9. Considerations on valorization of biomass origin materials in co-combustion with coal in fluidized beds

    Energy Technology Data Exchange (ETDEWEB)

    I. Gulyurtlu; P. Abelha; H. Lopes; A. Crujeira; I. Cabrita [DEECA-INETI, Lisbon (Portugal)

    2007-07-01

    Co-combustion of biomass materials with coal is currently gaining increasing importance, in order to meet the targets on greenhouse gas emissions, defined in the Kyoto protocol. Co-firing of coal with biomass materials could be the short-term solution in reducing CO{sub 2} emissions from power stations. The work undertaken studied co-firing of meat and bone meal (MBM), olive cake and straw pellets with bituminous coals from Colombia (CC) and Poland (PC), which are commonly used in European power stations. The co-combustion studies were carried out on the pilot fluidized bed installation of INETI. Gaseous pollutants and solid concentration in flue gases and ashes from different locations were monitored. Results obtained indicate that the co-feeding of biomass materials did not present any problem and ensured stable combustion conditions and high efficiency. However, for temperatures above 800{sup o}C, bed agglomeration could be observed for all biomass species studied. Most of the combustion of biomass material, contrary to that of coal, was observed to take place in the riser where the temperature was as high as 150-250{sup o}C above that of the bed. SO{sub 2} and NOx levels were found to be lower. The emissions of dioxins could be considerable with fuels with high Cl as is the case with straw. However, mixing of fuels with high S content could lead to a strong reduction in dioxin emissions. Ashes produced from biomass combustion may be considered for further reutilization or landfilling. Other options depend on their characteristics, chemical composition and leaching behaviour. This was evaluated in this study.

  10. Gas generation by co-gasification of biomass and coal in an autothermal fluidized bed gasifier

    International Nuclear Information System (INIS)

    Wang, Li-Qun; Chen, Zhao-Sheng

    2013-01-01

    In this study, thermochemical biomass and coal co-gasification were performed on an autothermal fluidized bed gasifier, with air and steam as oxidizing and gasifying media. The experiments were completed at reaction temperatures of 875 °C–975 °C, steam-to-biomass ratio of 1.2, and biomass-to-coal ratio of 4. This research aims to determine the effects of reaction temperature on gas composition, lower heating value (LHV), as well as energy and exergy efficiencies, of the product gas. Over the ranges of the test conditions used, the product gas LHV varies between 12 and 13.8 MJ/Nm 3 , and the exergy and energy efficiencies of the product gas are in the ranges of 50.7%–60.8% and 60.3%–85.1%, respectively. The results show that high reaction temperature leads to higher H 2 and CO contents, as well as higher exergy and energy efficiencies of the product gas. In addition, gas LHV decreases with temperature. The molar ratio of H 2 /CO is larger than 1 at temperatures above 925 °C. Our experimental analysis shows that co-gasification of biomass and coal in an autothermal fluidized bed gasifier for gas production is feasible and promising. -- Highlights: • An innovative steam co-gasification process for gas production was proposed. • Co-gasification of biomass and coal in an autothermal fluidized bed gasifier was tested. • High temperature favors H 2 production. • H 2 and CO contents increase, whereas CO 2 and CH 4 levels decrease with increase in T. • Exergy and energy efficiencies of gases increase with increase in T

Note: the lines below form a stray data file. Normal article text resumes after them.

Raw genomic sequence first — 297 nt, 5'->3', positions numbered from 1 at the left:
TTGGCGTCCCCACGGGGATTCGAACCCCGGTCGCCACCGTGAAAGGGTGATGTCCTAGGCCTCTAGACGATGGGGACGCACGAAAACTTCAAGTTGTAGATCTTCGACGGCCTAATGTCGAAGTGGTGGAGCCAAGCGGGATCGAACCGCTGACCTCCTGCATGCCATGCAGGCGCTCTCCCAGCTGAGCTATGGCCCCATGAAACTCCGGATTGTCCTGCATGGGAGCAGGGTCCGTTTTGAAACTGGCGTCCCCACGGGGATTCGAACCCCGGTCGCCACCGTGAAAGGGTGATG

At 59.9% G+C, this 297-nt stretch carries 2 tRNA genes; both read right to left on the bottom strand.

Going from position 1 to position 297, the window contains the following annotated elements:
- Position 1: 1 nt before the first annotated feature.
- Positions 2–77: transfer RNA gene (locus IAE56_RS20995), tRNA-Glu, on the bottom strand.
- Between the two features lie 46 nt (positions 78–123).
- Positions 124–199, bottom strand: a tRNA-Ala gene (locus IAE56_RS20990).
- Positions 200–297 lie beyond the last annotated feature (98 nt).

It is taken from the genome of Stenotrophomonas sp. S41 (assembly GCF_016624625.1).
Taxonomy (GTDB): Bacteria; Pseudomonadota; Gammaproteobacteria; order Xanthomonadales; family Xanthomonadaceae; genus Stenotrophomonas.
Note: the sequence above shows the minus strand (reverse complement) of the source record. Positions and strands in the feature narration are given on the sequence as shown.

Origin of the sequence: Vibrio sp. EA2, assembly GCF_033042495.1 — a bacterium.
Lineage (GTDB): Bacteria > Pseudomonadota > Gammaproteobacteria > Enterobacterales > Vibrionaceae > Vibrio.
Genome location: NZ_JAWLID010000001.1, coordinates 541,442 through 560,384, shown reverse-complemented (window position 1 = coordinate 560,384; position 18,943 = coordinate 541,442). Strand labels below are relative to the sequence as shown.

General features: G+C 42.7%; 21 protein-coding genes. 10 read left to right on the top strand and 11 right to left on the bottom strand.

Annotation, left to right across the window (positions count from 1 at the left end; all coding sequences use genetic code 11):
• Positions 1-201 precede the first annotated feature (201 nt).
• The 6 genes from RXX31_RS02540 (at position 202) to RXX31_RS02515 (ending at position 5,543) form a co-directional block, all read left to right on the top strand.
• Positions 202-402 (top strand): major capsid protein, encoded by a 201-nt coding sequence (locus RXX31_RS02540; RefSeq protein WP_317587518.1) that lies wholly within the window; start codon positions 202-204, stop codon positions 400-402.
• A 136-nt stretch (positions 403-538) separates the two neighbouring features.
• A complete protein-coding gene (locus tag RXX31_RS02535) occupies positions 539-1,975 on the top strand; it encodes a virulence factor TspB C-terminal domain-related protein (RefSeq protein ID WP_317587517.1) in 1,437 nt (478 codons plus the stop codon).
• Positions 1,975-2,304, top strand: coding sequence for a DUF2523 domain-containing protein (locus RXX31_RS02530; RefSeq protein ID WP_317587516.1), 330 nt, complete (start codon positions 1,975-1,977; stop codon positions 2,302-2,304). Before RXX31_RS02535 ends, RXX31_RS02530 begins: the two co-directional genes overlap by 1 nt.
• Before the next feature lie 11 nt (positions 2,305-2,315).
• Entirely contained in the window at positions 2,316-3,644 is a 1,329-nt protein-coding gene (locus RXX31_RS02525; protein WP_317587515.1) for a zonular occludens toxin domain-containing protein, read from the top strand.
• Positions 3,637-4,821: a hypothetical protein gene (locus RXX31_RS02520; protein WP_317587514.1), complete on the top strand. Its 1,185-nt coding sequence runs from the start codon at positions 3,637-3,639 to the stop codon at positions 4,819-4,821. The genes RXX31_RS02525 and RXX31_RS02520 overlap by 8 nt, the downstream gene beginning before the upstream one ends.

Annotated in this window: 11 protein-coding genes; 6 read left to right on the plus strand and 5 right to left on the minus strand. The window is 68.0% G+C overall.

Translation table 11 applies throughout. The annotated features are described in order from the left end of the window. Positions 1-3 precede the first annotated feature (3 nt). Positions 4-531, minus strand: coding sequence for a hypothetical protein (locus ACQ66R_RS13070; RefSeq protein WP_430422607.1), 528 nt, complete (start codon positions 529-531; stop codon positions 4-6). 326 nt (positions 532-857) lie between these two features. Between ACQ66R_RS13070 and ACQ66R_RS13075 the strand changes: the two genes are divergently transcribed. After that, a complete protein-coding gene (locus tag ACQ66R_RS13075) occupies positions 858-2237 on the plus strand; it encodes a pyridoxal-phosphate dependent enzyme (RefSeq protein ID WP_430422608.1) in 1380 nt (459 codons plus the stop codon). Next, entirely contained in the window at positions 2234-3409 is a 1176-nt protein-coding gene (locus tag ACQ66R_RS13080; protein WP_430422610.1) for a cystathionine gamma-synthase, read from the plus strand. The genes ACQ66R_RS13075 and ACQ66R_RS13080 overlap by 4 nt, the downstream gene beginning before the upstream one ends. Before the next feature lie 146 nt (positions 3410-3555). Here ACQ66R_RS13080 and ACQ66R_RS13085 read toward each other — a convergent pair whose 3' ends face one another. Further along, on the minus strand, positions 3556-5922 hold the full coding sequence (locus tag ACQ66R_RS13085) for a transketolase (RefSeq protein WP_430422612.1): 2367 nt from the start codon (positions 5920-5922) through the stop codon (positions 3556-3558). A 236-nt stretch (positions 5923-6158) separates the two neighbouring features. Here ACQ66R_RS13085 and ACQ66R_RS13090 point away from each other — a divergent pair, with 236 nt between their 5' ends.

11. Trace elements affect methanogenic activity and diversity in enrichments from subsurface coal bed produced water

    Directory of Open Access Journals (Sweden)

    Burcu eÜnal

    2012-05-01